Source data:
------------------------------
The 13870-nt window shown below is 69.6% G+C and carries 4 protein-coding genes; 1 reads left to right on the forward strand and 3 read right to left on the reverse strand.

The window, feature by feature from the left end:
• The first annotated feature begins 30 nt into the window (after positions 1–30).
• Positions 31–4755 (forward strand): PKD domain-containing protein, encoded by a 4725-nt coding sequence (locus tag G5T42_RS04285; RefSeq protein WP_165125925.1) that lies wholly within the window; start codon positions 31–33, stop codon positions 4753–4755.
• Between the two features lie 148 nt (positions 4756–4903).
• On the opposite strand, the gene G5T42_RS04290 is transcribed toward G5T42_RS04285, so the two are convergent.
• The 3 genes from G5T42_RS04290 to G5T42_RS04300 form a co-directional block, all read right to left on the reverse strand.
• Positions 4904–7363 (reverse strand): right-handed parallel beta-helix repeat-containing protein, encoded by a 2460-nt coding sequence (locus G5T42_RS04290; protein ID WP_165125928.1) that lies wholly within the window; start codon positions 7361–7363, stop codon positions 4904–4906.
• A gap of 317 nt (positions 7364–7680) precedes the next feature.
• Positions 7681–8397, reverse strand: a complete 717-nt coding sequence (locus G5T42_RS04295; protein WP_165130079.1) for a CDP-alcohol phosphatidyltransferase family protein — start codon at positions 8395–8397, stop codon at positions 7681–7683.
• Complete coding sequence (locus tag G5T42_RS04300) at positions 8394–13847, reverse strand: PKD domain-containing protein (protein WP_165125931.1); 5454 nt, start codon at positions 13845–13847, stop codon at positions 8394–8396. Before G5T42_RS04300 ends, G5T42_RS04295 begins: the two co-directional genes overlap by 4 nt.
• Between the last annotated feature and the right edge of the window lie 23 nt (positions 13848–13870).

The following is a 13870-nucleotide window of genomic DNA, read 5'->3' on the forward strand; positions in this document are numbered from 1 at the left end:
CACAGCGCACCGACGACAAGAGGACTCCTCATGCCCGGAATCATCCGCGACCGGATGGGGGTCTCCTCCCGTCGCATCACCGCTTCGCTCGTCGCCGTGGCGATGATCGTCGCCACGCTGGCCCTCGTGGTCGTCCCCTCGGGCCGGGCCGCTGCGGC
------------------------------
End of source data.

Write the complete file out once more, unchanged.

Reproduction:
The 13870-nt window shown below is 69.6% G+C and carries 4 protein-coding genes; 1 reads left to right on the forward strand and 3 read right to left on the reverse strand.

The window, feature by feature from the left end:
• The first annotated feature begins 30 nt into the window (after positions 1–30).
• Positions 31–4755 (forward strand): PKD domain-containing protein, encoded by a 4725-nt coding sequence (locus tag G5T42_RS04285; RefSeq protein WP_165125925.1) that lies wholly within the window; start codon positions 31–33, stop codon positions 4753–4755.
• Between the two features lie 148 nt (positions 4756–4903).
• On the opposite strand, the gene G5T42_RS04290 is transcribed toward G5T42_RS04285, so the two are convergent.
• The 3 genes from G5T42_RS04290 to G5T42_RS04300 form a co-directional block, all read right to left on the reverse strand.
• Positions 4904–7363 (reverse strand): right-handed parallel beta-helix repeat-containing protein, encoded by a 2460-nt coding sequence (locus G5T42_RS04290; protein ID WP_165125928.1) that lies wholly within the window; start codon positions 7361–7363, stop codon positions 4904–4906.
• A gap of 317 nt (positions 7364–7680) precedes the next feature.
• Positions 7681–8397, reverse strand: a complete 717-nt coding sequence (locus G5T42_RS04295; protein WP_165130079.1) for a CDP-alcohol phosphatidyltransferase family protein — start codon at positions 8395–8397, stop codon at positions 7681–7683.
• Complete coding sequence (locus tag G5T42_RS04300) at positions 8394–13847, reverse strand: PKD domain-containing protein (protein WP_165125931.1); 5454 nt, start codon at positions 13845–13847, stop codon at positions 8394–8396. Before G5T42_RS04300 ends, G5T42_RS04295 begins: the two co-directional genes overlap by 4 nt.
• Between the last annotated feature and the right edge of the window lie 23 nt (positions 13848–13870).

The following is a 13870-nucleotide window of genomic DNA, read 5'->3' on the forward strand; positions in this document are numbered from 1 at the left end:
CACAGCGCACCGACGACAAGAGGACTCCTCATGCCCGGAATCATCCGCGACCGGATGGGGGTCTCCTCCCGTCGCATCACCGCTTCGCTCGTCGCCGTGGCGATGATCGTCGCCACGCTGGCCCTCGTGGTCGTCCCCTCGGGCCGGGCCGCTGCGGC